The Quasi HR department:
In the emerging gig and freelance economy, one of the major complaints is the benefits they lose as ‘non employees’. Think annual leave, safety regulations, work conditions, training and superannuation being organised on their behalf. Unions can fill this void. It may not be a traditional role for unions, but it is a protective and guiding role – and within the realms of what unions ought to do. It’s also possible that they could influence legislation for this purpose. Unions could teach freelancers how to price themselves (freelance workers are generally worth more than they think and undersell themselves by pricing too low). They could also invoice on behalf of freelancers to ensure they’re paid quickly. Freelancers could allocate to unions some of their income to organise their training, superannuation, tax and insurance. This would create a ‘float’ of money the unions could use to train and future-proof workers. Unions could create competitive digital products against the tech giants (Uber?) that their gig economy workers could own. Why give Uber 20% of every ride when gig economy workers could create a digital commons version of it they own? Blockchain, anyone?
Re-define Blue Collar:
Part of unions problem is their myopic view of labour which requires their representation, especially with white collar labour. In this arena unions generally only represent publicly funded or regulated industries including education and health sectors. They barely exist in media, finance, technology and other professional services. They should closely look at retail, call centres, and entry level corporate work. Salary workers have become the new Blue Collar – we could frame them as the White Collar Underclass. Most salary workers get paid for 40 hours of labour, yet work well over 60 hours per week. Examples of this include non-commission sales roles, administration, interns and pretty much all office-based entry-level work, even for university graduates.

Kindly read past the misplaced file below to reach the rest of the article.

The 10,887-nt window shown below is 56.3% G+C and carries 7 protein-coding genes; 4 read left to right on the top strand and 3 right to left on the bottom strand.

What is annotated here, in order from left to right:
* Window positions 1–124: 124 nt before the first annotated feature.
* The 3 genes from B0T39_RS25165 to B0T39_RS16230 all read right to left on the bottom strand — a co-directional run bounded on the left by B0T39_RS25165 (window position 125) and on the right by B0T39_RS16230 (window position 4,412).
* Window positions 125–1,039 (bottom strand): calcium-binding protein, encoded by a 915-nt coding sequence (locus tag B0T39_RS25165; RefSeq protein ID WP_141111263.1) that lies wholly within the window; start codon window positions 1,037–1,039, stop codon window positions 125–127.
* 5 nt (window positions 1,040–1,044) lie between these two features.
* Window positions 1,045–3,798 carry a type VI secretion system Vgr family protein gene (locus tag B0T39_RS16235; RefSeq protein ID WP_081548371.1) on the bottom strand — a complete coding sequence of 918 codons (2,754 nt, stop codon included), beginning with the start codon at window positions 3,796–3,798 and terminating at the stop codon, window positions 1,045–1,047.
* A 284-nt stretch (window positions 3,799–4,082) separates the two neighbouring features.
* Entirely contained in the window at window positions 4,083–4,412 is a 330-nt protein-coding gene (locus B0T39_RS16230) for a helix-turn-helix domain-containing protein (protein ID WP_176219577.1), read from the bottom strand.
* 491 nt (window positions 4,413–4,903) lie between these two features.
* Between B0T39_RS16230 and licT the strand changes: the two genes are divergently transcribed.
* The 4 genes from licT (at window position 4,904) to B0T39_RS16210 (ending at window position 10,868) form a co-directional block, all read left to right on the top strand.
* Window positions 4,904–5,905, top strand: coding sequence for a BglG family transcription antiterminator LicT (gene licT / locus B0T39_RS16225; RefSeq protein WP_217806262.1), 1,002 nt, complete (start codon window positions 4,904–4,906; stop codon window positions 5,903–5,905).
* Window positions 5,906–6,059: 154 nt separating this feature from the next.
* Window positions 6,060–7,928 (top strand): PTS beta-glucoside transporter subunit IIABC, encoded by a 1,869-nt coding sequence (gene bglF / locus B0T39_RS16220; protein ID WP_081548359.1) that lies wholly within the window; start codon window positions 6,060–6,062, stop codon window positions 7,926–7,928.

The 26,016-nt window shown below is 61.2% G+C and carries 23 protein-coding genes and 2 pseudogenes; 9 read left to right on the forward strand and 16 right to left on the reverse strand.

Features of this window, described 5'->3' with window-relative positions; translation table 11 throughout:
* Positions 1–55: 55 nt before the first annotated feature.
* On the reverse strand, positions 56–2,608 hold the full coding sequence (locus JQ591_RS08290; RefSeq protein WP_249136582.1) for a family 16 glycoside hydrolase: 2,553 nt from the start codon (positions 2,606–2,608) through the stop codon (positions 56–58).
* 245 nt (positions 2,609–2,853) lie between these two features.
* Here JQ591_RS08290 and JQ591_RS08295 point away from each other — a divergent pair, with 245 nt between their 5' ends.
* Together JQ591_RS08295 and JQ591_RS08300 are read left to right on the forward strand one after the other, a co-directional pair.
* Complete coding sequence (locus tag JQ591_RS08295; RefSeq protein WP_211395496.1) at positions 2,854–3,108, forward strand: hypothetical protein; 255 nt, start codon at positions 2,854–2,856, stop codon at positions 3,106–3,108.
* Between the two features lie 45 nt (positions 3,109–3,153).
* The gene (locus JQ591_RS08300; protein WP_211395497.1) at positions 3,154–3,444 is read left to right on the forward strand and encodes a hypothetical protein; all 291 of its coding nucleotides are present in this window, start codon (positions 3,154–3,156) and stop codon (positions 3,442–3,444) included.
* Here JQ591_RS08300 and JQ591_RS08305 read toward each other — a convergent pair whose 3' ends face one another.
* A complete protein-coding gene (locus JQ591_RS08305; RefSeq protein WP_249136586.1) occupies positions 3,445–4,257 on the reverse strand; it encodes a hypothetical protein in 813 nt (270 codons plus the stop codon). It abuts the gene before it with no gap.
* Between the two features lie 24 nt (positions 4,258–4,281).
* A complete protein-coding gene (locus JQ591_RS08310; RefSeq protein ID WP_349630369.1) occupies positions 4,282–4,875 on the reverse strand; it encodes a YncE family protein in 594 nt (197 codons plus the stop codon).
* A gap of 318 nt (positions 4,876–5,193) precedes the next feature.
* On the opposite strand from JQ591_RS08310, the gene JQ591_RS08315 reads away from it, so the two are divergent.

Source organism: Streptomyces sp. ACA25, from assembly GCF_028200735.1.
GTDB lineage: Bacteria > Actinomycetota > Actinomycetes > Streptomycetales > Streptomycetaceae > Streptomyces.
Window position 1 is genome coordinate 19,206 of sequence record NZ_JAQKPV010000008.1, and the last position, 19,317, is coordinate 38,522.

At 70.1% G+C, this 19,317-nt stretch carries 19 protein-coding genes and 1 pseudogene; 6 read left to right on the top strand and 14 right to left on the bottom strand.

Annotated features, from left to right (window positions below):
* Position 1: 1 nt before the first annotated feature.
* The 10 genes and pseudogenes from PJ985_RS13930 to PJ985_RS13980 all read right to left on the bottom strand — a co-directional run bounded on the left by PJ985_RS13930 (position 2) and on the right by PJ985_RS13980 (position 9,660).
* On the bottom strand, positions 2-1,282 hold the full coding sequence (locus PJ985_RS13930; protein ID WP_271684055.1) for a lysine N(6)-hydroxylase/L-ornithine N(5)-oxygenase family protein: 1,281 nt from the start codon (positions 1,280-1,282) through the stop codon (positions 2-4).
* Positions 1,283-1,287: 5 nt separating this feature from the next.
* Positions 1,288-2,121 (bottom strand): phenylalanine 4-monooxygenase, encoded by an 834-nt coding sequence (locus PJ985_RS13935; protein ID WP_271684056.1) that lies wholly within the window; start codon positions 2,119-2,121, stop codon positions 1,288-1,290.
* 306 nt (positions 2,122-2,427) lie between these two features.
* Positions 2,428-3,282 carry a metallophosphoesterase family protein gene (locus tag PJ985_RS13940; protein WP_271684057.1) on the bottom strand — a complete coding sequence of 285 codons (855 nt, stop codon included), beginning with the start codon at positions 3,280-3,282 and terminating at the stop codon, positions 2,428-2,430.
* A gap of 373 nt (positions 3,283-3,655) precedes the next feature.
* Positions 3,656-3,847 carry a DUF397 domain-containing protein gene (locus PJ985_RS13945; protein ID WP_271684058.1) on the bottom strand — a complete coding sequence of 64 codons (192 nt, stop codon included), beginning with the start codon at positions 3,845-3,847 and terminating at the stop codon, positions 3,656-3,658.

Data As Labour:
And finally the biggest opportunity of all – data as labour. If you’re on the internet, you’re creating data. And that data, even if you see it as leisure or entertainment, it’s a form of labour. It’s work that you have done and it has significant value. It has created the fastest growing corporations in history, and now represents 5 of the 10 biggest companies in the USA. Anyone creating data is working for free and creating largesse for a few tech titans. Starting to gain traction is a movement whose philosophy is: “Our data is our labour and it shouldn’t be taken for free.” We’ve all been tricked into giving value away in exchange for access to human connection. If there was every an opportunity to redefine a market – then this is it.
In closing, unions need a startup mentality – find and disrupt new industries so they can help workers maximise the value they create. If they don’t, then it’ll just be another tragedy of the commons. I recently discussed this on radio – you can listen to it here